The 10 Greatest Foreign Language Films

While Hollywood may dominate the world-wide box-office with its consistent string of blockbusters, many great films have been produced outside of the United States. World cinema has produced some true classics over the years; films that are not so synonymous among mainstream audiences mainly because they are not in English. Here’s a look at the ten foreign language films I find to be the best.  Honorable Mentions: Hard Boiled (1992) – Hong Kong, Downfall (2004) – Germany

10. 8 1/2 (1963) – Italy

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Federico Fellini is regarded as one the greatest auteurs of world cinema. He was behind some of the most beautiful and original films ever made, from La Strada to La Dolce Vita to Nights of Calibria. 8 1/2 however was in my opinion his crowning achievement. A film that served as a autobiographical account of the legendary film director, 8 1/2 is a beautiful, complex and meticulously constructed film and one of the greatest films to emerge from Italian cinema.

9. City of God (2002) – Brazil City-of-God-Poster

An unflinching look into the street life of Rio de Janiero and how crime and poverty affects it’s poor population and the life of two young boys over the course of three decades. Fernando Meirelles demonstrates the craft of a true pro as he takes us into the darkest parts of Rio, his direction is truly flawless. City of God’s biggest draw is the visceral nature of the film, it’s mix of wonderful storytelling and disturbing scenes that make the film very, very compelling.

8. Bicycle Thieves (1948) – Italy

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One of the greatest films of the Italian neo-realist era, Bicycle Thieves has such a simple plot yet offers a fantastic cinematic experience. Set during post-World War II Italy when the nation was in shambles economically, Bicycle Thieves tells the story of a man and his son as they search for a stolen bicycle vital for their job. Bicycle Thieves is without doubt one of the most powerful and moving films ever made and one of the high points of Italian cinema.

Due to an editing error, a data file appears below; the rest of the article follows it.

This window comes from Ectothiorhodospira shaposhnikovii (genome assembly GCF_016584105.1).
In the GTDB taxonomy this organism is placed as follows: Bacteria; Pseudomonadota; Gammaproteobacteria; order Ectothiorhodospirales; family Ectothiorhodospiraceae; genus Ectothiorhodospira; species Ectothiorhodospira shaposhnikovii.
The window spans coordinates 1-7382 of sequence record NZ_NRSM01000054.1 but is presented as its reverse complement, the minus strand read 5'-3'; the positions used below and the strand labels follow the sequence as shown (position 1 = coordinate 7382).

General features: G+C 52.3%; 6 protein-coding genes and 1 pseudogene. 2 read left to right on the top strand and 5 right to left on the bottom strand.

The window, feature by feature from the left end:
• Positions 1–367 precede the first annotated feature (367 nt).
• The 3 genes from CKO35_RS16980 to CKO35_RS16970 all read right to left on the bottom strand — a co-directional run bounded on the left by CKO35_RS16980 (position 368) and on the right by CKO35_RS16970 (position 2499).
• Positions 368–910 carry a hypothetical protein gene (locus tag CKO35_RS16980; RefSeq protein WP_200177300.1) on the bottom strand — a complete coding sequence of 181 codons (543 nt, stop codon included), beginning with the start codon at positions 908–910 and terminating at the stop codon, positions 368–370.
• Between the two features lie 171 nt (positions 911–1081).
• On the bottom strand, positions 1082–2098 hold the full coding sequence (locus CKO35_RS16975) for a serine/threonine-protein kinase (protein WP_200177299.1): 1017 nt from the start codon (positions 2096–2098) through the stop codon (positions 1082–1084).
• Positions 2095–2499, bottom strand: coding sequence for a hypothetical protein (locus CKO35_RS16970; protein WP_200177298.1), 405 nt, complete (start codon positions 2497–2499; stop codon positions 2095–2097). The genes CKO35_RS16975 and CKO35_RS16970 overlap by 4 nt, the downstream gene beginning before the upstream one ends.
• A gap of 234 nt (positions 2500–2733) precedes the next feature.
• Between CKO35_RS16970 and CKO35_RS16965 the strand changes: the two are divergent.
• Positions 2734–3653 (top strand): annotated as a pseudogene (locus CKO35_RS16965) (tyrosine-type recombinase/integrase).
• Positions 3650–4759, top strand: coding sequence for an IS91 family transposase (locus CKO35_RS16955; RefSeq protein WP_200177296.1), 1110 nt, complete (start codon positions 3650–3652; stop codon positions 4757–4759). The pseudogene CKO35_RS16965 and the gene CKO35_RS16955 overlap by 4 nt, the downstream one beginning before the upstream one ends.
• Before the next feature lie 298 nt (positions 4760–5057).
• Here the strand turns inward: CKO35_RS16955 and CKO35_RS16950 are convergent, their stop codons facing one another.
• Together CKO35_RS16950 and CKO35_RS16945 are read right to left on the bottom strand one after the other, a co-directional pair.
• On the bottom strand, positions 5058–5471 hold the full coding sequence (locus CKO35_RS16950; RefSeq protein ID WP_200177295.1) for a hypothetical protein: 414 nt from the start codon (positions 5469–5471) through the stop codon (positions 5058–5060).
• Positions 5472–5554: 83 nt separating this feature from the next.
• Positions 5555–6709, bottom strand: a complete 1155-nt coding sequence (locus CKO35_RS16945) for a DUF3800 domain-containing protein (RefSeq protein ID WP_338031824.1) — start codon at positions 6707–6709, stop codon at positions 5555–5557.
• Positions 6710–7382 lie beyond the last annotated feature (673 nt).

7. Amores Perros (2000) – Mexico amores-perros-5329dcedbbceb

Before Alejandro Gonzalez Inarritu made it big in Hollywood with films like 21 Grams, Babel and the most recent Birdman, he made Amores Perros, film about a horrific car crash that interconnects three stories, each involving characters dealing with loss, regret and life’s harsh realities in Mexico City. Amores Perros is all in all an extremely intense and gritty film that provided us the first glimpses of Alejandro’s true talent and can probably be credited for launching his career.

6. Oldboy (2004) – South Korea

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Very rarely does one see a film that operates on the same level as Oldboy. Brutal, violent, shocking, sublime and thrilling are just some of the reasons why Oldboy is one of the greatest revenge thrillers you are ever likely to see (Kill Bill, eat your heat out!) The film has all the marquee violence synonymous with Asian cinema as well as a fantastic story. Chan-wook Park’s taut direction is instrumental in making this film great but this is a film that thrives mainly on its wonderfully dark screenplay that keeps the audience interested at each turn and quite possibly one of the best twist endings ever.

5. The Wages of Fear (1953) – France

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The quintessential suspense thriller, The Wages of Fear is one of the greatest and most suspenseful films ever made. Directed by Henri-Georges Cluzot, The Wages of Fear follows the story of four desperate men, broke and stranded in a Latin American town. Desperate to get out, they sign up on a suicidal mission to drive two truckloads of nitroglycerin 300 miles down a hazardous road knowing the slightest mishap could result in them being blown to pieces. Cluzot’s craftsmanship is truly exceptional here, as he creates one nail-biting situation after another and drives the film with unrelenting suspense. The Wages of Fear has since been an inspiration for many films and its influence is evident on modern-day thrillers.